An ingredient found in mosquito spray can kill COVID-19, scientists say

News & Politics

British scientists found that a common ingredient in insect repellant was successful in killing the virus that causes COVID-19.

According to a United Kingdom Ministry of Defense release Wednesday, scientists found that Citriodiol, an ingredient in the repellant spray, Mosi-guard, was proven to be effective against the SARS-CoV-2 virus in a preliminary study put on by the country’s defense laboratory.

In the study, the insect repellant was applied to the virus directly as a liquid drop and also applied to a latex “synthetic skin” prior to its contact with the virus. In both cases, the repellant was effective at reducing the virus.

Now scientists at the U.K.’s Defense Science and Technology Laboratory (DSTL) say they are sharing their preliminary findings so that others can further research the ingredient’s effectiveness.

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Sky News reported that Britain’s Armed Forces were given a supply of the repellant in April in the hope that it might provide a protective layer against the virus.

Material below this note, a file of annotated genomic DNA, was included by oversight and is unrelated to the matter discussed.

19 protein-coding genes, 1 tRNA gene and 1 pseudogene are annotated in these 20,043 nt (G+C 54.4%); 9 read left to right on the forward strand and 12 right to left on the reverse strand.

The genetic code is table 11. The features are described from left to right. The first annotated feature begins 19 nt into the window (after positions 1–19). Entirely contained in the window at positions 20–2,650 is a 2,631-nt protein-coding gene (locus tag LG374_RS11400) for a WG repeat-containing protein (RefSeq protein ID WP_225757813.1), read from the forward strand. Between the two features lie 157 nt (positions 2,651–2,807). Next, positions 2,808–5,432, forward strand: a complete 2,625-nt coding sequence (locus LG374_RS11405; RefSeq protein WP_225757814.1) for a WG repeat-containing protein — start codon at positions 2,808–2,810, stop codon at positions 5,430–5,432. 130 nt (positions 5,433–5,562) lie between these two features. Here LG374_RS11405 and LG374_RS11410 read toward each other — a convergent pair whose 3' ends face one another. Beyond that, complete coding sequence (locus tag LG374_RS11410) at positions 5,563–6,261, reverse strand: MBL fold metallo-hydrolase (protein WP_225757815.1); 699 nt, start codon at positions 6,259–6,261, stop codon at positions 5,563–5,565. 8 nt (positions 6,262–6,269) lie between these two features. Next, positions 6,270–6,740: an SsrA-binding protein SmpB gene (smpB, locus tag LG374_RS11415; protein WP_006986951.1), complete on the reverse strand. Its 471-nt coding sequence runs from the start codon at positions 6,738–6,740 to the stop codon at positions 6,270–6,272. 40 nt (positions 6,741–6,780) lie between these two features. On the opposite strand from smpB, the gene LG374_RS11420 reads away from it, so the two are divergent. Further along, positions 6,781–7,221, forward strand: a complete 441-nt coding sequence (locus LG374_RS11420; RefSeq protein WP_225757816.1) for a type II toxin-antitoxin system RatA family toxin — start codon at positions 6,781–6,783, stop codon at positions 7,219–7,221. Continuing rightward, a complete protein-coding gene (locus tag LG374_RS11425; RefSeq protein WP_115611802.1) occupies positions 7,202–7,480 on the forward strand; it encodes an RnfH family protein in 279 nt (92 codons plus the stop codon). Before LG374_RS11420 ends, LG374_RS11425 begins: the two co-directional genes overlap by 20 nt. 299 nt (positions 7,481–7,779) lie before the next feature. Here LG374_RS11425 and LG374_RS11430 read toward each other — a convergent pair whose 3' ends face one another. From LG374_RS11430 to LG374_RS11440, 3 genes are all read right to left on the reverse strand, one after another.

At the time, Jacqueline Watson, managing director of Citrefine International Ltd, which produces Citriodiol, said: “What we can say is that we do feel there is a very good chance it could work against this virus but it does of course need to be thoroughly tested.”

The outlet noted that repellents containing Citriodiol are not thought to be sufficient enough to protect people from the virus on their own, but thus far have been used as an additional layer of protection along with face masks and hand washing.

According to Citrefine’s website, Citriodiol is naturally sourced ingredient derived from the leaves and twigs of the eucalyptus citriodora tree and produced by “accelerating the oil’s aging process that naturally occurs in the leaf.”

It is approved by the U.S. Environmental Protection Agency for use as an insect repellant.

Here’s more on the story:

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Product found in insect repellent could kill coronavirus, military study shows

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